The looming age of the Internet of Things—the networked interconnection of everyday objects—promises great possibilities—and some unsettling ones. In a world where all objects are equipped with identifying devices so they can be connected and managed by computers, you can imagine the physical world shrinking sadly away into oblivion.
As we shift from data created by people to data created by things communicating with other things, where do humans fit in? It all sends a bit of a chill down your spine. Are we sacrificing our very soul for a “smarter” inanimate world? As we decreasingly interact physically with the things around us—because they're interacting with each other— will our humanity be lost?
Innovators with the gift of foresight want to make sure this doesn’t happen. Designer Valentin Heun from the MIT Media Lab, who “believes this technology is leading to a dystopian future filled with soulless, virtualized products and users overcome with information overload," Wired reported today.
Heun’s Smart Objects project incorporates empathy, humanity and nostalgia into the design of the computerized objects that will make up the Internet of Things. He's making design interfaces that are a more natural extension of natural human behavior. In other words, objects have all the increased functionality of the internet and hyperconnected network of things, but without sacrificing tactile pleasures.
It's infusing a bit of humanity into the fast-approaching futuristic world. And fast approaching it is. Chips are smaller, faster and cheaper than ever before; we have better wifi and more bandwidth; we're getting at processing big data; and open source programs and crowdfunding make it easier to innovate and create smart objects. Assuming a world population of 7.8 billion by 2018, there will be more connected devices than people on the planet in just five years.
Really, the IoT age is already here. With wearable tech, Google Glass, apps that practically read our mind, even talk of implantable sensors, humans are already nodes in the network. As we get caught up in the speed and excitement of this next technological revolution, we'd do well to take a look back at history before moving too hastily.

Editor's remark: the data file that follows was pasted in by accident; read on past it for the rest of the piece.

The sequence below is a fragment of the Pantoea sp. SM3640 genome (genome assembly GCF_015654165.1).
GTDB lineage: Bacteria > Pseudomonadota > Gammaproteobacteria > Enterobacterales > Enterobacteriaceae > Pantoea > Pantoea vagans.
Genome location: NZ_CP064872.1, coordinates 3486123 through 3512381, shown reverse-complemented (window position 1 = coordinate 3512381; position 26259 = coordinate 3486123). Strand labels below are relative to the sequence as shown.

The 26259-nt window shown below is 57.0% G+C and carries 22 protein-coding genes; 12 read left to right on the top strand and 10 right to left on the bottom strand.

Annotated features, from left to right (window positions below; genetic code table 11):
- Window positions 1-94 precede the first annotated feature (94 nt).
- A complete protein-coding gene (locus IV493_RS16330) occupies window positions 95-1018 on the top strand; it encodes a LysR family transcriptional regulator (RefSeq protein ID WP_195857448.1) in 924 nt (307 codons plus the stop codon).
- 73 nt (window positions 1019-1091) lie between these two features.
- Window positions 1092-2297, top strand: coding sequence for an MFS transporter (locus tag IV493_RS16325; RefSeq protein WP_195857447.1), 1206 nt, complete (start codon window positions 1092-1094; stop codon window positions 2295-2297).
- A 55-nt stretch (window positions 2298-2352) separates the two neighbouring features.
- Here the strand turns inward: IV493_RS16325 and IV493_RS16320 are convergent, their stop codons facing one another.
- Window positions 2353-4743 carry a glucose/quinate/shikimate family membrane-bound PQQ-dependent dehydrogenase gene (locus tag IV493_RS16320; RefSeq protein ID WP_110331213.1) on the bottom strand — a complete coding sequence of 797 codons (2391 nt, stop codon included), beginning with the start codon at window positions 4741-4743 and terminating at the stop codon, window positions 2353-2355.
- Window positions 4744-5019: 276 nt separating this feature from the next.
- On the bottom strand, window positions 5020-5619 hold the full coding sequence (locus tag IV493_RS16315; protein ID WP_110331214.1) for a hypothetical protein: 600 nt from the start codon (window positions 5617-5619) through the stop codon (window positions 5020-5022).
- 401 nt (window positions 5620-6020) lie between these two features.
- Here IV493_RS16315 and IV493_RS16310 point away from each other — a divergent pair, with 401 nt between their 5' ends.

We're currently living out the backlash from the digital revolution in the form of analog nostalgia. (How many of you have a cherished vinyl collection?) Subtle nostalgia is felt in all sorts of little things—I for one long for old-fashioned physical keys you can stick into a lock and turn to the left to open the hotel room door.
In a Paleofuture blog post about the Internet of Things, Matt Novak points out that through the decades, more sophisticated technology hasn't equaled greater happiness for humans, and maybe we should think twice before plunging forward. "In the future we may romanticize the simpler days of the early 21st century—before your toaster became besties with your toothbrush," he wrote.
This is why Heun is taking pains to not lose the natural physical element of interacting with objects as he designs for apps and touch screens. For example, the Smart Objects radio is a physical radio with a modern design, and regular-old nobs you can turn to choose a station or adjust the volume. But when you hold the programmed tablet over it, the functionality increases significantly. (You can see it in action in the video up top.)
The screen shows an augmented reality version of the radio and you can interact with the screen the same way you do with the radio—but also influence functionality, by telling the nob what to do when you turn it. To adjust the song to play through two speakers, draw a line from speaker to speaker on the tablet with your finger. You’re still interacting with speakers, but the capability turns the regular, physical radio into a super-object.
The hope is that this kind of design thinking will preserve the nostalgic, sensory memory and human emotion we attach to our things—especially the things that have meaning to us. As Heun told Wired, “Look around you—How many of the things you own foster memories? How many of those memories are important to your sense of self? And how fast can you access those memories by just touching and looking at these objects?”
"Move away from the screens and try to understand how things will communicate with each other and with us."—Roberto Tagliabue
Heun isn’t alone in this thinking. At a GigaOM Internet of Things meetup in March in San Francisco, Roberto Tagliabue, a software engineer at Jawbone (maker of the fabulous Jambox), said that designers and developers have to think beyond the screen and consider how a product fits into human lives. As the smart stuff trend rises, "We start to lose our perspective as a person, a normal person," he said.
Instead, humans have to be at the center of the rising trend, he argued. UX designers have to focus less on the screen and more on the the journey of the experience, by observing people. "Move away from the screens and try to understand how things will communicate with each other and with us," he said.
An article in Neutral Magazine went as far as to suggest the challenges of technology will either lead to humans’ emancipation or enslavement. The answer is in designing not interfaces, but systems that empower people to participate, create and change society. Author Justin McKeown writes, “As computers and 'smart' devices move beyond laptops and tablets, isn't it time they get a redesign to meet the complex, human needs of humans?”
Design as a word is heavier than ever—far beyond making things aesthetically beautiful and cool, design can be used to encourage functionality, not only in a device, but in how a device is used by people, and how that use impacts society.
Props to the insightful techies out there using design thinking to make sure we humans don’t innovate ourselves into irrelevance.